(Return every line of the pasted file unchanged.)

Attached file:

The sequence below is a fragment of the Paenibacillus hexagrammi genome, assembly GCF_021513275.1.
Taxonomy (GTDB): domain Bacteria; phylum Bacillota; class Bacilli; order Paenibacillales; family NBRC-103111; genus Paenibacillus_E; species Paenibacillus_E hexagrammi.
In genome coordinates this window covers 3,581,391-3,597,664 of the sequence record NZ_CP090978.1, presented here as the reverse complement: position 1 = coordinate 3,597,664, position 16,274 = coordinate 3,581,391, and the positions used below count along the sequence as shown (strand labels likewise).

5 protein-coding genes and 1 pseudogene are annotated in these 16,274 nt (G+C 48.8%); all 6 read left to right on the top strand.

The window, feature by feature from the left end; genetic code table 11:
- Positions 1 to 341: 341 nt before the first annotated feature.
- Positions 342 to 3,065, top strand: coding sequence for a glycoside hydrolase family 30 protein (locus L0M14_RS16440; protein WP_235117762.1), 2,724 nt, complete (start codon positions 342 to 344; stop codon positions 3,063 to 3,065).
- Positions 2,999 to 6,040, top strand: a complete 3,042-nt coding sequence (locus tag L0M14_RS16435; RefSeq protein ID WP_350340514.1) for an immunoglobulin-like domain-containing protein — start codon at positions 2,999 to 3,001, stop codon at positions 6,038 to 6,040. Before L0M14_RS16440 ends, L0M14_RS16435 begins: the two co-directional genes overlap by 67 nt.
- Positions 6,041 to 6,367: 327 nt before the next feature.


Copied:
The sequence below is a fragment of the Paenibacillus hexagrammi genome, assembly GCF_021513275.1.
Taxonomy (GTDB): domain Bacteria; phylum Bacillota; class Bacilli; order Paenibacillales; family NBRC-103111; genus Paenibacillus_E; species Paenibacillus_E hexagrammi.
In genome coordinates this window covers 3,581,391-3,597,664 of the sequence record NZ_CP090978.1, presented here as the reverse complement: position 1 = coordinate 3,597,664, position 16,274 = coordinate 3,581,391, and the positions used below count along the sequence as shown (strand labels likewise).

5 protein-coding genes and 1 pseudogene are annotated in these 16,274 nt (G+C 48.8%); all 6 read left to right on the top strand.

The window, feature by feature from the left end; genetic code table 11:
- Positions 1 to 341: 341 nt before the first annotated feature.
- Positions 342 to 3,065, top strand: coding sequence for a glycoside hydrolase family 30 protein (locus L0M14_RS16440; protein WP_235117762.1), 2,724 nt, complete (start codon positions 342 to 344; stop codon positions 3,063 to 3,065).
- Positions 2,999 to 6,040, top strand: a complete 3,042-nt coding sequence (locus tag L0M14_RS16435; RefSeq protein ID WP_350340514.1) for an immunoglobulin-like domain-containing protein — start codon at positions 2,999 to 3,001, stop codon at positions 6,038 to 6,040. Before L0M14_RS16440 ends, L0M14_RS16435 begins: the two co-directional genes overlap by 67 nt.
- Positions 6,041 to 6,367: 327 nt before the next feature.